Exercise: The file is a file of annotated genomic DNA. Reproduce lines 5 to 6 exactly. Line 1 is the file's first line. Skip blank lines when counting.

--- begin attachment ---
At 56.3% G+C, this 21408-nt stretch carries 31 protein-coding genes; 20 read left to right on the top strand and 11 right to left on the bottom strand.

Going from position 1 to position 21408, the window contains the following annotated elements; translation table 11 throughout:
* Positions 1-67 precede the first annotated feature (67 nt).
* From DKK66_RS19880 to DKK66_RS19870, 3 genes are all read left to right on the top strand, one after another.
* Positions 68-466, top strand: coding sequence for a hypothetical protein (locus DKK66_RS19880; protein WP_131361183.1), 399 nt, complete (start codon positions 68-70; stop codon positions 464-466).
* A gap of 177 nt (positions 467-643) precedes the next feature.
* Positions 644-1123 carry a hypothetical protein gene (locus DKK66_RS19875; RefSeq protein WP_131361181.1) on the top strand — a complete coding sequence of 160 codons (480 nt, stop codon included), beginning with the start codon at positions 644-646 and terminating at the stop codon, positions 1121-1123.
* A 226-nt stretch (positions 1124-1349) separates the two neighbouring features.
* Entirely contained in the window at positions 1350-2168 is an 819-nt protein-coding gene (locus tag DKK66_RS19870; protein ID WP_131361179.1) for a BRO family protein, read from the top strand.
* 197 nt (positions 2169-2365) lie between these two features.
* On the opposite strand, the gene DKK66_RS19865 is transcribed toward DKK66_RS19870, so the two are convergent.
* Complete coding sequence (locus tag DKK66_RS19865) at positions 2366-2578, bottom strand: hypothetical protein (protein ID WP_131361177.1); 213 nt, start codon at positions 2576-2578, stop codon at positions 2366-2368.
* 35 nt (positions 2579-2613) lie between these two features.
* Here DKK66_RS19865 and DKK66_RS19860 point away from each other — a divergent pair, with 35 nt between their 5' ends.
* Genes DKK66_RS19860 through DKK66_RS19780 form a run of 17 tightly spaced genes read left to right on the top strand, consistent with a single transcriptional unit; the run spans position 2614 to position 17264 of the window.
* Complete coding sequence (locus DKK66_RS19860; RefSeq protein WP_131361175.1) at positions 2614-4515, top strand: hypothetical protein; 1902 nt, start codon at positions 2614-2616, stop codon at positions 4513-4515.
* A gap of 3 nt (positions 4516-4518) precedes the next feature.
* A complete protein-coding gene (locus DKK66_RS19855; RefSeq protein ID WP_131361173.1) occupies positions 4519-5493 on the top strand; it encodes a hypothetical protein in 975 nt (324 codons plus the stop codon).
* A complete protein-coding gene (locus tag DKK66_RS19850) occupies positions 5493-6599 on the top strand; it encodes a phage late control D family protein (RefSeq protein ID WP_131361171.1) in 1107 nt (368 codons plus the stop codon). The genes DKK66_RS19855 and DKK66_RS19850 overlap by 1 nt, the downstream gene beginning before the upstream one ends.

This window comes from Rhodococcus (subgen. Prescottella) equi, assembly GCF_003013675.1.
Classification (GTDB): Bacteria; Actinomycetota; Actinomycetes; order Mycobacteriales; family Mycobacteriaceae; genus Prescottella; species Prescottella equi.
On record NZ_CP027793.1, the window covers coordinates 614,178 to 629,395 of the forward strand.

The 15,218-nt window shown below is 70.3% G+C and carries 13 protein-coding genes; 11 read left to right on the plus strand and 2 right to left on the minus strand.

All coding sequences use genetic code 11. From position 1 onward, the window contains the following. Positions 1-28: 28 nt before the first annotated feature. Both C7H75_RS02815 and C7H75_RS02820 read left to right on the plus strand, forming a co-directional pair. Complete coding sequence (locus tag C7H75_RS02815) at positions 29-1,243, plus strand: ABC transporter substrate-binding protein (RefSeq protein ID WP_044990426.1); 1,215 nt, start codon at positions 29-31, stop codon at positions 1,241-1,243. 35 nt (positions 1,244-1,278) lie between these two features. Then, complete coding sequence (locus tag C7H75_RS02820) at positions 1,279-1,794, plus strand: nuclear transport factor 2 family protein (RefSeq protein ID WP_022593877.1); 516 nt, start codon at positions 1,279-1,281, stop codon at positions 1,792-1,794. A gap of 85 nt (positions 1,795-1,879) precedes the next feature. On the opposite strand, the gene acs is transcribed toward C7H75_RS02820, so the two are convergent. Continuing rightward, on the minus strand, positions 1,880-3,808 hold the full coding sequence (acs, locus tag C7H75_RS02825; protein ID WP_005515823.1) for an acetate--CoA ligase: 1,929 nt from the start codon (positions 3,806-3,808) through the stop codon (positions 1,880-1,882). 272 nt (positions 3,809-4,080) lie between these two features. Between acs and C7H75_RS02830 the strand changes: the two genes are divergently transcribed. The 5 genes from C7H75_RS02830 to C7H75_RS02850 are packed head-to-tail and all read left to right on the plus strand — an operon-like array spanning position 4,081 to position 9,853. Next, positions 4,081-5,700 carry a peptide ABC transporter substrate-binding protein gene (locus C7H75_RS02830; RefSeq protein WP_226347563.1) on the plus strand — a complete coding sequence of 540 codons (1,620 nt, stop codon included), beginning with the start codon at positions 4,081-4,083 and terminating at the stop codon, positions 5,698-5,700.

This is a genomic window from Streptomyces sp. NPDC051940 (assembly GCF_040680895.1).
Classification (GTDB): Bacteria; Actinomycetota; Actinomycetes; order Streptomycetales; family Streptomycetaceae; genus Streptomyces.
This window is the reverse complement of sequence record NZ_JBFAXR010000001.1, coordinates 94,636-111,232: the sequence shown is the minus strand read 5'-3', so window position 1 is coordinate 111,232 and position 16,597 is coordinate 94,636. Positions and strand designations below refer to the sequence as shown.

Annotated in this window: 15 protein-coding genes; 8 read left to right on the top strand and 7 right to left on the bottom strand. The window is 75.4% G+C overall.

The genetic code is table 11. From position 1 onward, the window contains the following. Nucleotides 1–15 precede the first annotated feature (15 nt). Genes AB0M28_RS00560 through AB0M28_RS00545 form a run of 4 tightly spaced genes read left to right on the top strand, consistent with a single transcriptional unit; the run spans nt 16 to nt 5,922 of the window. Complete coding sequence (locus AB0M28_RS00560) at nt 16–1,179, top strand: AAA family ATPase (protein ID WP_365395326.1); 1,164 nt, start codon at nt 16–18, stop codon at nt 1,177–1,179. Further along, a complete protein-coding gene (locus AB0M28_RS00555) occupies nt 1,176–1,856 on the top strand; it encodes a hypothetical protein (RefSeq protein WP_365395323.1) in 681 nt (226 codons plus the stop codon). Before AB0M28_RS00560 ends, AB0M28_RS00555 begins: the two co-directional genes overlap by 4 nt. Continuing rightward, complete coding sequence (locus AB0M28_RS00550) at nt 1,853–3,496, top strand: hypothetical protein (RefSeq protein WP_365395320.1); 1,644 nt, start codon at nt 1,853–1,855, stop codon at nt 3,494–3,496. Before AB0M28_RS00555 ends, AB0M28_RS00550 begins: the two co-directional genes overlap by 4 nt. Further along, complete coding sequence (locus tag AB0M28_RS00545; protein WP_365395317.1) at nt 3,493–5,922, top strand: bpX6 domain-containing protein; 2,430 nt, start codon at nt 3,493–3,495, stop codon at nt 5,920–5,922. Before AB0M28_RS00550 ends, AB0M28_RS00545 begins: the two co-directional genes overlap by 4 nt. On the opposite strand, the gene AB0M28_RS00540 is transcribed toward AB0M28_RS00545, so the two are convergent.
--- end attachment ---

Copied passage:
* Positions 68-466, top strand: coding sequence for a hypothetical protein (locus DKK66_RS19880; protein WP_131361183.1), 399 nt, complete (start codon positions 68-70; stop codon positions 464-466).
* A gap of 177 nt (positions 467-643) precedes the next feature.